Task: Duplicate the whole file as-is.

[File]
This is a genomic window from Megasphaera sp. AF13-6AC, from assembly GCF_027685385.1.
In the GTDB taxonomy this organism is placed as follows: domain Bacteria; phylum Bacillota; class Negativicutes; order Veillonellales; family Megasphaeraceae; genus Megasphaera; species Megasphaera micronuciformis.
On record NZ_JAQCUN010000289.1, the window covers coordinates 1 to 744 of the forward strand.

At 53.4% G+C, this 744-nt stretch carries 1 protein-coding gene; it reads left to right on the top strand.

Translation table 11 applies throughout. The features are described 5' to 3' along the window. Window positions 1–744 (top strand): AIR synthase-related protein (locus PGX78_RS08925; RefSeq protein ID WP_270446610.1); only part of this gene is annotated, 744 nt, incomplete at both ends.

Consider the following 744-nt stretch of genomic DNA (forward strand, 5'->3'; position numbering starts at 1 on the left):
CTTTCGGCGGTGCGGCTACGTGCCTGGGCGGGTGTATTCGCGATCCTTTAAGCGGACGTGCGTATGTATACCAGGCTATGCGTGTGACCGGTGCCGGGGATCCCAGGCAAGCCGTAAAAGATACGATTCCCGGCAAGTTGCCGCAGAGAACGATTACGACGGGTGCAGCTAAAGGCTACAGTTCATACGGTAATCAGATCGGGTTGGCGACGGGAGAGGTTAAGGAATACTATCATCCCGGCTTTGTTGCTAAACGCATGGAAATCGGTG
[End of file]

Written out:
This is a genomic window from Megasphaera sp. AF13-6AC, from assembly GCF_027685385.1.
In the GTDB taxonomy this organism is placed as follows: domain Bacteria; phylum Bacillota; class Negativicutes; order Veillonellales; family Megasphaeraceae; genus Megasphaera; species Megasphaera micronuciformis.
On record NZ_JAQCUN010000289.1, the window covers coordinates 1 to 744 of the forward strand.

At 53.4% G+C, this 744-nt stretch carries 1 protein-coding gene; it reads left to right on the top strand.

Translation table 11 applies throughout. The features are described 5' to 3' along the window. Window positions 1–744 (top strand): AIR synthase-related protein (locus PGX78_RS08925; RefSeq protein ID WP_270446610.1); only part of this gene is annotated, 744 nt, incomplete at both ends.

Consider the following 744-nt stretch of genomic DNA (forward strand, 5'->3'; position numbering starts at 1 on the left):
CTTTCGGCGGTGCGGCTACGTGCCTGGGCGGGTGTATTCGCGATCCTTTAAGCGGACGTGCGTATGTATACCAGGCTATGCGTGTGACCGGTGCCGGGGATCCCAGGCAAGCCGTAAAAGATACGATTCCCGGCAAGTTGCCGCAGAGAACGATTACGACGGGTGCAGCTAAAGGCTACAGTTCATACGGTAATCAGATCGGGTTGGCGACGGGAGAGGTTAAGGAATACTATCATCCCGGCTTTGTTGCTAAACGCATGGAAATCGGTG